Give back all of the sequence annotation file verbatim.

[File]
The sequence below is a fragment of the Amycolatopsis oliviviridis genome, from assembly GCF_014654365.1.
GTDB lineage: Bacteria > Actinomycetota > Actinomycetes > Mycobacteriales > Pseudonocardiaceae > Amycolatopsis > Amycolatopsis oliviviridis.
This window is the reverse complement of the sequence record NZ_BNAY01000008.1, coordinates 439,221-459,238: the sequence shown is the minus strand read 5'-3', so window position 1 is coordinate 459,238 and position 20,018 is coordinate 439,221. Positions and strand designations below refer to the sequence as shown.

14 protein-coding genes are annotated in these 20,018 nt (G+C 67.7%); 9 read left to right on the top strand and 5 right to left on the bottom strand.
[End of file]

The sequence below is a fragment of the Amycolatopsis oliviviridis genome, from assembly GCF_014654365.1.
GTDB lineage: Bacteria > Actinomycetota > Actinomycetes > Mycobacteriales > Pseudonocardiaceae > Amycolatopsis > Amycolatopsis oliviviridis.
This window is the reverse complement of the sequence record NZ_BNAY01000008.1, coordinates 439,221-459,238: the sequence shown is the minus strand read 5'-3', so window position 1 is coordinate 459,238 and position 20,018 is coordinate 439,221. Positions and strand designations below refer to the sequence as shown.

14 protein-coding genes are annotated in these 20,018 nt (G+C 67.7%); 9 read left to right on the top strand and 5 right to left on the bottom strand.